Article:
Now that the Galaxy S4 is out of the bag, it’s time to look back and see if this device lived up to its expectations. Samsung certainly pulled out all the stops last night at the Radio City Music Hall in New York City, with live demo performances, instead of pre-recorded video footage, and some awful jokes by the events MC, so bad in fact, I refuse to even try to remember his name. In any event, the S4 (no more roman numerals) is finally here. Complete with its 5-inch, 1080p HD Super AMOLED display, 2GB of RAM, a plethora of internal storage options (16G, 32G and 64GB), a 13-megapixel rear camera and a 2-megapixel front-facing camera, the S4 is without a doubt a true beast, spec wise it’s the most powerful Android phone on the market, running neck and neck with the HTC One. When it comes to the device’s processor, Samsung is being a bit coy, saying that the S4 would ship with either the Snapdragon S4 Pro or their own Exynos 5 (Octo Core), depending on the region, but they failed to mention details on what region gets what.
There were plenty of rumors prior to the announcement of the Galaxy S4, most of which turned out to be true. The specs were pretty much spot on, but the S4 is now thinner and lighter than the SIII and yet, the display is larger and brighter. It’s got more horsepower and it has an even bigger battery than the SIII. Samsung also manage to throw a few surprises at the audience, like the inclusion of an IR blaster, some wicked (if not gimmicky) camera features, like the eraser mode, dual camera shots, which can work for both pictures and video and “air-based” gestures. Overall, the device “internally” is a beast and is completely new. The outside of the device is a different story.
Perhaps the biggest complaint at the event was that the S4 looked too much like the SIII, it’s roughly the same size, features the same rounded edges and plastic battery door. If anything, it looks like Samsung followed in Apple’s footsteps, in releasing only a moderate update to the phone’s design, without having to completely start over—Galaxy S III “S” anyone? Sure, the design on the battery door and the front plastic looks like metal mesh, as opposed to brushed aluminum like the SIII, but the overall design language is about the same. There is one nice touch that Samsung added, which is the metal band around the device, it gives the phone a more sophisticated look while also added some stability, which looks much better than the SIII’s plastic band with a faux metal paint job.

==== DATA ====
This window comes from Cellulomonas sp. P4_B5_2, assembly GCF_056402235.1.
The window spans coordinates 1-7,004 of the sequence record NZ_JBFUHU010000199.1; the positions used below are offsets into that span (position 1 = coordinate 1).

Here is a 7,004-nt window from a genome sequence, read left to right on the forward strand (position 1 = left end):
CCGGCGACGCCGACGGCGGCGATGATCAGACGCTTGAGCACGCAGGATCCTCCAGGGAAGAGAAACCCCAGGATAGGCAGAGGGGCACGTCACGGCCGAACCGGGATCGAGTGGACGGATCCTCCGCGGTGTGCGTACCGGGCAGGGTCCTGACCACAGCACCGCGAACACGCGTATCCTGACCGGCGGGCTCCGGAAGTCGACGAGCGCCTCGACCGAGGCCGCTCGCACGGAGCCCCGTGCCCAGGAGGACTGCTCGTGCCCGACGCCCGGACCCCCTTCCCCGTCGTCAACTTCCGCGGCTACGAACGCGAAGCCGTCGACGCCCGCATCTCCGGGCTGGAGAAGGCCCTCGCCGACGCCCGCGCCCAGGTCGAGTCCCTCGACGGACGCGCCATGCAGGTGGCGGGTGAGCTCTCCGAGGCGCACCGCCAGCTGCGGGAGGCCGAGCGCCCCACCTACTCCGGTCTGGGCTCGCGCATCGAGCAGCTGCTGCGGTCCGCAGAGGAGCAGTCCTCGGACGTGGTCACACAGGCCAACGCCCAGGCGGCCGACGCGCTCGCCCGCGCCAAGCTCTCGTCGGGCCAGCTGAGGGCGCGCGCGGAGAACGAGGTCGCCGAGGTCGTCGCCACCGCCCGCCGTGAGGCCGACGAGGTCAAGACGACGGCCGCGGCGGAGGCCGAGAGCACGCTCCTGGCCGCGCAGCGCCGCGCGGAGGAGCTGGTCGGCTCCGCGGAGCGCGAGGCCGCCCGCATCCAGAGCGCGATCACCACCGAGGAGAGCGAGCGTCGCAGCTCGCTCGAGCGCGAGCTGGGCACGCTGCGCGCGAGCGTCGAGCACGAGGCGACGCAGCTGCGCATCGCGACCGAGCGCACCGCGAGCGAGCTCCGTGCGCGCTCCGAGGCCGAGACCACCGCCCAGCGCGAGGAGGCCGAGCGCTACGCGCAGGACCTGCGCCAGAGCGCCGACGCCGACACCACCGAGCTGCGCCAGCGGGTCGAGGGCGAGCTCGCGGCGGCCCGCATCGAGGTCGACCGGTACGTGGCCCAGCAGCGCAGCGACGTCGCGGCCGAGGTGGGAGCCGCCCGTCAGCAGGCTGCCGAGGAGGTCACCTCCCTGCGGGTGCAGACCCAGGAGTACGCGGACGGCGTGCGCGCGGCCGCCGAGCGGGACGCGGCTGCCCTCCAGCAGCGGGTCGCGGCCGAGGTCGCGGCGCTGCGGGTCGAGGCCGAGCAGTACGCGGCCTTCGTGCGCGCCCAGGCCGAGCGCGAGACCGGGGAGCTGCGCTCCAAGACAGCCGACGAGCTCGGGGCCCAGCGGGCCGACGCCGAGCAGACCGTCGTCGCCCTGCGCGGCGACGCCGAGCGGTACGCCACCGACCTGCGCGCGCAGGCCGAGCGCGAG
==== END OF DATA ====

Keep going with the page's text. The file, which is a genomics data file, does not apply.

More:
While the design of the S4 definitely got some attention, it feels like Samsung spent more time on creating software gimmicks like Smart Scroll and Air gestures rather then putting more work into making the S4 stand out. Granted, they did introduce some useful software, like S Heath and S Translator, but those features seemed to take a back seat to the gimmicky “gesture” controls that most people will use for the first hour and then turn off to save battery power, or because they accidentally do something that causes one of the features act.
The Galaxy S4 is a definite improvement over the SIII, it’s faster, bigger, brighter and offers more to the user, but like the iPhone 5 was to the iPhone 4S, unless you need a slightly larger display (only .2mm larger) and a few gimmicky tweaks to the Android OS (many of which will come to the Galaxy S III soon), you may not see enough of a reason to abandon your SIII, especially from an aesthetics standpoint. For folks who’ve never owned a Galaxy S or for those who still own a Galaxy S II, this may be a worthy upgrade. There’s no doubt, this is the leading Android smartphone, it has more to offer than any other Android phone on the market. It’s certainly not a disappointment at all, but is a true testament to how great the Galaxy S III still is.
Did it live up to the hype, sure, it did… only if you’re okay with companies not having to completely redesign the products every single year. Look at automakers, they don’t completely redesign their vehicles every year, instead, they beef them up, refine them before they make a new model. Sometimes, we may see the same model for 3-4 years, yet no one complains. Why is it that the we “expect” a new model every year? Simply because we’re used to it? I think we as journalists, fans and consumers, need to look past the fact that companies do what’s right for them sometimes and if spending less time on a design (because it already works) and more time refining the experience is it, then we should be fine with that. In my book, the Galaxy S4 impressed me. Am I going to buy one, absolutely.
What are your thoughts?